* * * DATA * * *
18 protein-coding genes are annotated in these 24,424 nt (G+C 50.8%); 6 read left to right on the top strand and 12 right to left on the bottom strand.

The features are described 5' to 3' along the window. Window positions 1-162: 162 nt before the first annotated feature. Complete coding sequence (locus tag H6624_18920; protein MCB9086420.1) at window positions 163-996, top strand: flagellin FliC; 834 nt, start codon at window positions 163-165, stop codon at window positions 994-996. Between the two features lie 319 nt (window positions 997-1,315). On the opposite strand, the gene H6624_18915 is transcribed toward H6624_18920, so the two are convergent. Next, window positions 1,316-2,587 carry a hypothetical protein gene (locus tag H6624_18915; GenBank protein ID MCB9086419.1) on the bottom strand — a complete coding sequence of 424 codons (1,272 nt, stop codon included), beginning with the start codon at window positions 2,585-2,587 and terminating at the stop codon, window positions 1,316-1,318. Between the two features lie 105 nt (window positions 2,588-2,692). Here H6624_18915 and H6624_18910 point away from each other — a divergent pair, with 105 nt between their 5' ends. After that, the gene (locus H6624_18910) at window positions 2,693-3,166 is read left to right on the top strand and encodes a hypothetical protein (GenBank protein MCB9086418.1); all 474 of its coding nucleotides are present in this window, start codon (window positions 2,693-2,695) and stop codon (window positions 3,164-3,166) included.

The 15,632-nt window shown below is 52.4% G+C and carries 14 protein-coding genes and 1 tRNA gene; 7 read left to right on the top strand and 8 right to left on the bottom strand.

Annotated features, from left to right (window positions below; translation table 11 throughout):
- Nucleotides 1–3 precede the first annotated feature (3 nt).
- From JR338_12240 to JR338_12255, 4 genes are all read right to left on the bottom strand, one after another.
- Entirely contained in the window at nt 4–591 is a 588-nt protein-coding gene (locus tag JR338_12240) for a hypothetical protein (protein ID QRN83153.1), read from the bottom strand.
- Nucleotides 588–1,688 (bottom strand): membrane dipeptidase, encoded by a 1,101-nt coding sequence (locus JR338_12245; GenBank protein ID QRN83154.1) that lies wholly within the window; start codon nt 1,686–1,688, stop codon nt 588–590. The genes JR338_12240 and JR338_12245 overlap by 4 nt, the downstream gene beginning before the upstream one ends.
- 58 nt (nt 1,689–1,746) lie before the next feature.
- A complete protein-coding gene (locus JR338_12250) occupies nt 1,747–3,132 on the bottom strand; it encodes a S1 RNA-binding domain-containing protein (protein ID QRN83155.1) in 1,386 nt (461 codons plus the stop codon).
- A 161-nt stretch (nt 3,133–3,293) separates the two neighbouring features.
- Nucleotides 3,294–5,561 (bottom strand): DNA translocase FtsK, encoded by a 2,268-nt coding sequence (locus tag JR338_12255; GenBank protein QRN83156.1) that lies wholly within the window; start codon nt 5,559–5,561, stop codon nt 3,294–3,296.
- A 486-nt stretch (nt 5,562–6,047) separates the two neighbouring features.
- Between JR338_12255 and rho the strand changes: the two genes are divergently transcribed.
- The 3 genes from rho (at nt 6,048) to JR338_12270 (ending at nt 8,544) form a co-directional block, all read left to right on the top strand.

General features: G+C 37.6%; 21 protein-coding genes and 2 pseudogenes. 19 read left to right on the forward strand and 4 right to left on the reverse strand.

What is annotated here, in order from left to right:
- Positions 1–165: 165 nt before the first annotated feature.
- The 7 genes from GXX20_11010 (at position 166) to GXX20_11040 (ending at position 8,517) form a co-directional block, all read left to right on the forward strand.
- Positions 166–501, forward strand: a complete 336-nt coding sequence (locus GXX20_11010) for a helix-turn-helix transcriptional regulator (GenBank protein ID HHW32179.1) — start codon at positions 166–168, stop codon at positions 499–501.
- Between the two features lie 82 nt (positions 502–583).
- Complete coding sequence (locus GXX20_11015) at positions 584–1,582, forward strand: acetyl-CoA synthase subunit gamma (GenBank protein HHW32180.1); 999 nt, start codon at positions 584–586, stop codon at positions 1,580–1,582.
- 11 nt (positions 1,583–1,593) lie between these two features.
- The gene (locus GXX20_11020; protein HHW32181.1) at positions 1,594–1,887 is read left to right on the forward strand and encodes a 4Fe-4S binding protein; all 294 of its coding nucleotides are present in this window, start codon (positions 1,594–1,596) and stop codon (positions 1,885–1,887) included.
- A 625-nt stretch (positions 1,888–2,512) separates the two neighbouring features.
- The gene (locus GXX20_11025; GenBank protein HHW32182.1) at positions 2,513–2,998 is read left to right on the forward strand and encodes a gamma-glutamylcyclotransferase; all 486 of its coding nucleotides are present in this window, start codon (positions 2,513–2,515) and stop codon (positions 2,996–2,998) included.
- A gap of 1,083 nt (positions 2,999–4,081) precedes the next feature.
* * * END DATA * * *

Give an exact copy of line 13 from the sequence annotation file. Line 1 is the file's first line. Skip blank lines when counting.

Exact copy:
- A 486-nt stretch (nt 5,562–6,047) separates the two neighbouring features.